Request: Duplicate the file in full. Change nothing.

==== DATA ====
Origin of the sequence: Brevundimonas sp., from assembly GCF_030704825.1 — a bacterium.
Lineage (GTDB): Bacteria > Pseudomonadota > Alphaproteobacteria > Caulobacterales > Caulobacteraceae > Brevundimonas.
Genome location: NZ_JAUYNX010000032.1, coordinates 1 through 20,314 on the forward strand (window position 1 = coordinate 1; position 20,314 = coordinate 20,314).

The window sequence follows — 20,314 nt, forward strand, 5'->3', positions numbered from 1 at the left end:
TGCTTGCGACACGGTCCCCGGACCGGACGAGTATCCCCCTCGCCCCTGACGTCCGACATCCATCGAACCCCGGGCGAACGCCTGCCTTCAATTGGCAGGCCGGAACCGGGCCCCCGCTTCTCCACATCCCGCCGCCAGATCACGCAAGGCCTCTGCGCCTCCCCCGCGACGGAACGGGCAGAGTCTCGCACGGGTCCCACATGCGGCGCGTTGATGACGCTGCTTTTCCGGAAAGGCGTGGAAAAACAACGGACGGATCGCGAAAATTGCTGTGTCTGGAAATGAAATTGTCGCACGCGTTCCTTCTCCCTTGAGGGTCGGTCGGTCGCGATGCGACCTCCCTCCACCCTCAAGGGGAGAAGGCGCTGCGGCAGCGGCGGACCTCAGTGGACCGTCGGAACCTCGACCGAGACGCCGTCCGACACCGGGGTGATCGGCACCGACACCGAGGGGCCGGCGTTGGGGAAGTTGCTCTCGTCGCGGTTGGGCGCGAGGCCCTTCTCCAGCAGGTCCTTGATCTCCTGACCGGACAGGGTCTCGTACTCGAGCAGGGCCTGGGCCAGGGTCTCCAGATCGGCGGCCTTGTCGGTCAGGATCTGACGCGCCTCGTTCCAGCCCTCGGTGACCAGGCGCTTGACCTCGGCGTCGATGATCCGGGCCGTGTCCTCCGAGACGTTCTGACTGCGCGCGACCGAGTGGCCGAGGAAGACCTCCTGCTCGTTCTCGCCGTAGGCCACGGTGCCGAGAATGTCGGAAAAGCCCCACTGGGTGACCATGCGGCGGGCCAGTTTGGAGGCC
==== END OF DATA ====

Origin of the sequence: Brevundimonas sp., from assembly GCF_030704825.1 — a bacterium.
Lineage (GTDB): Bacteria > Pseudomonadota > Alphaproteobacteria > Caulobacterales > Caulobacteraceae > Brevundimonas.
Genome location: NZ_JAUYNX010000032.1, coordinates 1 through 20,314 on the forward strand (window position 1 = coordinate 1; position 20,314 = coordinate 20,314).

The window sequence follows — 20,314 nt, forward strand, 5'->3', positions numbered from 1 at the left end:
TGCTTGCGACACGGTCCCCGGACCGGACGAGTATCCCCCTCGCCCCTGACGTCCGACATCCATCGAACCCCGGGCGAACGCCTGCCTTCAATTGGCAGGCCGGAACCGGGCCCCCGCTTCTCCACATCCCGCCGCCAGATCACGCAAGGCCTCTGCGCCTCCCCCGCGACGGAACGGGCAGAGTCTCGCACGGGTCCCACATGCGGCGCGTTGATGACGCTGCTTTTCCGGAAAGGCGTGGAAAAACAACGGACGGATCGCGAAAATTGCTGTGTCTGGAAATGAAATTGTCGCACGCGTTCCTTCTCCCTTGAGGGTCGGTCGGTCGCGATGCGACCTCCCTCCACCCTCAAGGGGAGAAGGCGCTGCGGCAGCGGCGGACCTCAGTGGACCGTCGGAACCTCGACCGAGACGCCGTCCGACACCGGGGTGATCGGCACCGACACCGAGGGGCCGGCGTTGGGGAAGTTGCTCTCGTCGCGGTTGGGCGCGAGGCCCTTCTCCAGCAGGTCCTTGATCTCCTGACCGGACAGGGTCTCGTACTCGAGCAGGGCCTGGGCCAGGGTCTCCAGATCGGCGGCCTTGTCGGTCAGGATCTGACGCGCCTCGTTCCAGCCCTCGGTGACCAGGCGCTTGACCTCGGCGTCGATGATCCGGGCCGTGTCCTCCGAGACGTTCTGACTGCGCGCGACCGAGTGGCCGAGGAAGACCTCCTGCTCGTTCTCGCCGTAGGCCACGGTGCCGAGAATGTCGGAAAAGCCCCACTGGGTGACCATGCGGCGGGCCAGTTTGGAGGCC